From the very early images of Disney’s new Lone Ranger movie, it was clear it was destined to be a disaster.
Gilbert Cruz, writing for Vulture, recently posted a great article covering why Lone Ranger represents everything that is wrong with the “blockbuster” genre. Cruz’s article nails all of the “structural” problems (too long, heavy reliance on “franchise”, etc), but is missing two key things from the audience point of view.
In 2011, this could be called the Friends with Benefits / No Strings Attached problem. In 2012, this could be called the Mirror Mirror / Snow White and the Huntsman problem. In 2013, this could be called this White House Down / Olympus Has Fallen problem. Audiences are just sick of seeing the same movie over and over. This summer it seems particularly bad. Even through the reviews of White House Down have not been terrible, no one went to see it. They have already been to several terrible throw-away action movies out this summer. Why would audiences waste their time going back for a third? This does not bode well for Pacific Rim, which is going to be awesome .
We can also add “cost” and “gimmick” to that. I personally cannot see a 3D movie without getting a day-killing migraine. I am also not interested in paying $14 per ticket, plus parking, to sit in an uncomfortable seat only to listen to teens or 60 year old ladies talk through the whole movie.
Long Form Story Telling
As we have emerged from the most recent golden age of television, audiences have become more used to, and more accepting of, long form story telling. We have come to expect stories and characters develop over time. NCIS works so well because it balances long form story telling and self contained episodes. You can pick up a random episode on USA watch it and get a whole story. Regular viewers are rewarded because they have a greater knowledge of the characters’ context and the broader story.
Marvel/Disney have done a good job of this with the Marvel Cinematic Universe. Like NCIS, each movie stands on its own. The quality of an individual movie may vary . But together, the whole of its parts tells a more rewarding story. Another Captain America and Thor movie coming out in the near future will be a real test to see if Marvel and Disney can continue to pull this off.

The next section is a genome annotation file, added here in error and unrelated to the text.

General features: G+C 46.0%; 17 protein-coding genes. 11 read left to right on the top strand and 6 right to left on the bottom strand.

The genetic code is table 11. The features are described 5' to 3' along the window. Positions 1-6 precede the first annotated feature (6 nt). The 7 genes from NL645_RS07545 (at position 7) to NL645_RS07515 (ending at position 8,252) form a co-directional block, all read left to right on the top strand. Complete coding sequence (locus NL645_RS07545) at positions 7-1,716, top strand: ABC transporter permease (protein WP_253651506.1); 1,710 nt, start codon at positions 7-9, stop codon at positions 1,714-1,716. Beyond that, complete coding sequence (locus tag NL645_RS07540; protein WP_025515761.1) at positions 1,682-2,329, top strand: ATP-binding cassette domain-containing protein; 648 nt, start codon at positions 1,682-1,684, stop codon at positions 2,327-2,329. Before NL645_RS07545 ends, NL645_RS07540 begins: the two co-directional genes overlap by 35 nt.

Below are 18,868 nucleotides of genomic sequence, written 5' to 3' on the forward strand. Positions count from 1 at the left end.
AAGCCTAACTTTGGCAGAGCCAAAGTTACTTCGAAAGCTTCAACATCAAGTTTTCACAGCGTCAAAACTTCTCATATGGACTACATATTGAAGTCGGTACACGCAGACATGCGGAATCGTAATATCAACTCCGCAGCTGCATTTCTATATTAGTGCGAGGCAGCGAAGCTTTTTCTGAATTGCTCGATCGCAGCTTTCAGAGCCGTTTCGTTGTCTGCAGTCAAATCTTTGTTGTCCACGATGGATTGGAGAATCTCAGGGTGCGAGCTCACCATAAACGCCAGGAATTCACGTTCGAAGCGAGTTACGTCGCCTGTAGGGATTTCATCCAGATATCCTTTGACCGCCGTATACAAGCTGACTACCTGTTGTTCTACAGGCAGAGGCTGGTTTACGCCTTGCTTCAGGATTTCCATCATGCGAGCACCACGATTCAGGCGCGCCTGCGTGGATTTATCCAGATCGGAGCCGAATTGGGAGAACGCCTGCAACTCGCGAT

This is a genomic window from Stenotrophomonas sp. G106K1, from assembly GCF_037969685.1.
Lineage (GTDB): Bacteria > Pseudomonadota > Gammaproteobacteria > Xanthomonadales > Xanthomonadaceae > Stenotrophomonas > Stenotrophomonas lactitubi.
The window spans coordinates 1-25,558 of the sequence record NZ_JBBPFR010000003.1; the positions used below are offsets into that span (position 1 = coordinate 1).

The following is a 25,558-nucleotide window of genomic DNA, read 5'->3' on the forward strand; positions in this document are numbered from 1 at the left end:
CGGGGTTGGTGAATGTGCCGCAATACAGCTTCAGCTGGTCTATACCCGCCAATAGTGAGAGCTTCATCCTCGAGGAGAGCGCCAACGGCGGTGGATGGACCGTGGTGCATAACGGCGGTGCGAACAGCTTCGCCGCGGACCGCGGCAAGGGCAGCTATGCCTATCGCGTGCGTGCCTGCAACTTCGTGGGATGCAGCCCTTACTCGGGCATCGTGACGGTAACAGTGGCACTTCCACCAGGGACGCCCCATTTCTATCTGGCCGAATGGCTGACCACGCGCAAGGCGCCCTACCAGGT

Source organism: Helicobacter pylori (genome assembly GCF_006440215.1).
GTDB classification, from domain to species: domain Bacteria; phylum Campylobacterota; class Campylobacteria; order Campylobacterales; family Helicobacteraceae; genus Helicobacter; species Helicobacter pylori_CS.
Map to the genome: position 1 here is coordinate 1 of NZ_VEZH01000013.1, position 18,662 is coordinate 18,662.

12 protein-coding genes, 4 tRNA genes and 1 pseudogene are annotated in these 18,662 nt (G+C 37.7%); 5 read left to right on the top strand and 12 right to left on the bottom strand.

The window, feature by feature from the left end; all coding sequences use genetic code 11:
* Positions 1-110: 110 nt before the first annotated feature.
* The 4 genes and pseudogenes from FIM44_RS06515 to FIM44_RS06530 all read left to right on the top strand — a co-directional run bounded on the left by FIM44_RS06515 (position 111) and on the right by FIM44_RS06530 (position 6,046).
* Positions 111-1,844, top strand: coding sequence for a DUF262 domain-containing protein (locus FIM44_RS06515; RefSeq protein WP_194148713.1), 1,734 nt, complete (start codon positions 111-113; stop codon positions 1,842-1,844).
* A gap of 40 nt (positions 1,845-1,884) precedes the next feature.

In order to tell a complete story, movies have become long and bloated. We have to empathize with a hero and despise the villain from first moment of the film. With that model, there is no room for nuance. Instead, filmmakers must rely on worn out tropes or repetitive story telling.
Fixing the Problem
This is the part of the essay where I should propose a solution or a counter example. I believe Pacific Rim and Elysium may break the mode. Guillermo del Toro and Neill Blomkamp both have a long history of making successful action movies that defy genre. The issue is, of course, that Pacific Rim, based on the trailer, looks real dumb. I am with a lot of nerds who have been waiting a lifetime for a live action giant mecha movie. Elysium looks like a clone of the Tom-Cruise-scifi-slut-shames-his-ex-wives movie Oblivion.
Whatever critics say about Pacific Rim, it is doomed to fail. Three tent poll blockbusters have already flopped. Make it four if you count the most recent Die Hard movie. I don’t know if there is a way to fix this problem. The momentum behind the franchise rehash is driving forward at full force. There is no way to get away from sanitized violence and the coveted PG–13 rating as long as 14 year olds from suburban Atlanta still buy tickets.